Mlolongo weighbridge chaos was planned, claims official
The riots that happened at the Mlolongo weighbridge on Monday were planned by sand transporters, according to an official.
The truck owners planned the chaos to frustrate the enforcement of load regulations, the Kenya National Highways Authority’s axle and load engineer, Mr Muita Ngatia, said.
As the authority was setting up a width restriction barrier on the highway on Sunday, the sand transporters were in a meeting planning the riots, he revealed.
Kenha erected a concrete barrier in the middle of the highway’s service lanes, locking out heavy commercial vehicles that had been using them to avoid the weighbridge.
The barriers have constricted the service lanes to 2.3 metres, forcing lorries 2.4 metres wide to stay on the highway, where a weigh-in-motion machine detects overloading.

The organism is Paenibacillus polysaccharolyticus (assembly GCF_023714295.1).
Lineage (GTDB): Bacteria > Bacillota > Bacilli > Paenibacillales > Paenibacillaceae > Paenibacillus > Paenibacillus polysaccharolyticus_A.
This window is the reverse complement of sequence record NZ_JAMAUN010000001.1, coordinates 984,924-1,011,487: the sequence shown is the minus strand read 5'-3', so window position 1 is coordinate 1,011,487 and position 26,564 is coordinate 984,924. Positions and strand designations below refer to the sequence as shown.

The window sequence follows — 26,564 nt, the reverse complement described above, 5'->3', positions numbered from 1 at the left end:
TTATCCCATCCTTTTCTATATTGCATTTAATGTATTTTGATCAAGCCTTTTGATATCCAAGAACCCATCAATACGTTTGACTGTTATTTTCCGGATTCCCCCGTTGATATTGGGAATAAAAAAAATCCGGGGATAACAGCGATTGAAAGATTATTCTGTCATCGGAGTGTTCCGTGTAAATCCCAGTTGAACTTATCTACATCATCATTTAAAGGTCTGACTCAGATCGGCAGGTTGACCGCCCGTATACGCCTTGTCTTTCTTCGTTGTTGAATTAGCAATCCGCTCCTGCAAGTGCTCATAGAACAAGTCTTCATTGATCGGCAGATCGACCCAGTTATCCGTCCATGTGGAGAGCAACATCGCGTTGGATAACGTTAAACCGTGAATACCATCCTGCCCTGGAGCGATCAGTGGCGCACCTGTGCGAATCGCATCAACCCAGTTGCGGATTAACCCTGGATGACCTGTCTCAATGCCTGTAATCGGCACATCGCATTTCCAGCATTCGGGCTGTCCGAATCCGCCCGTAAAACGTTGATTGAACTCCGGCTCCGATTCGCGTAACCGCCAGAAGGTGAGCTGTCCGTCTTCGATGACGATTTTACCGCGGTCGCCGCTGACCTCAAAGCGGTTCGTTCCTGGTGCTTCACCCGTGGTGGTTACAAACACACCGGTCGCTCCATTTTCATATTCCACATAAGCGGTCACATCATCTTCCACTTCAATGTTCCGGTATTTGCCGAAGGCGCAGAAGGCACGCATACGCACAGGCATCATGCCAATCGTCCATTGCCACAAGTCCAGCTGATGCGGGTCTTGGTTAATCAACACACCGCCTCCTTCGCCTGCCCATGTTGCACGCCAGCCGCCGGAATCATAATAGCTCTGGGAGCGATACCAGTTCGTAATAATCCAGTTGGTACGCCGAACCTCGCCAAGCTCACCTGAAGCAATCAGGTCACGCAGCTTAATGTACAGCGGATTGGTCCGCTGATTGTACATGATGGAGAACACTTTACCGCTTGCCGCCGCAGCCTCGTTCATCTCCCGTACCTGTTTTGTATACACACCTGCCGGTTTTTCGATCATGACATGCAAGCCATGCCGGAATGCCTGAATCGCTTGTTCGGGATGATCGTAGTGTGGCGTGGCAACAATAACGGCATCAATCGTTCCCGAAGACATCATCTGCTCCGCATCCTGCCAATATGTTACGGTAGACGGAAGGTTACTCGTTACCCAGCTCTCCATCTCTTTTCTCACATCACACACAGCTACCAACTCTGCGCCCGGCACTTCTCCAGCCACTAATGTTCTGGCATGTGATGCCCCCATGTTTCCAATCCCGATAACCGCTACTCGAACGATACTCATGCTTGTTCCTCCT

Flagged vehicles are diverted to the weighbridge and are impounded if they are found overloaded.
Mr Ngatia said only about 25 per cent of the 3,000 vehicles that use the highway every day are diverted into the weighbridge, which is manned by police officers.
Vehicles weighing over 3,500 kilogrammes have to go through the weighbridge or face a Sh182,000 (US $2,000) penalty for avoidance.
These vehicles had been using the service lanes to avoid enforcement, according to Mr Ngatia.
He said the transporters had scuttled initial attempts to set up the height barriers by knocking them down.
“These people carry twice the load,” he said. “You can imagine the damage they do to the roads.”
He claimed other road users had complained that the lorries were damaging the service lanes.
Transport Cabinet Secretary Michael Kamau said those involved in the protests had been identified and the hooligans who led the demonstrations would be tracked down.
The rioters ripped off a section of the weighbridge fence, destroyed a camera. They also damaged parts of the bridge and broke a window compartment.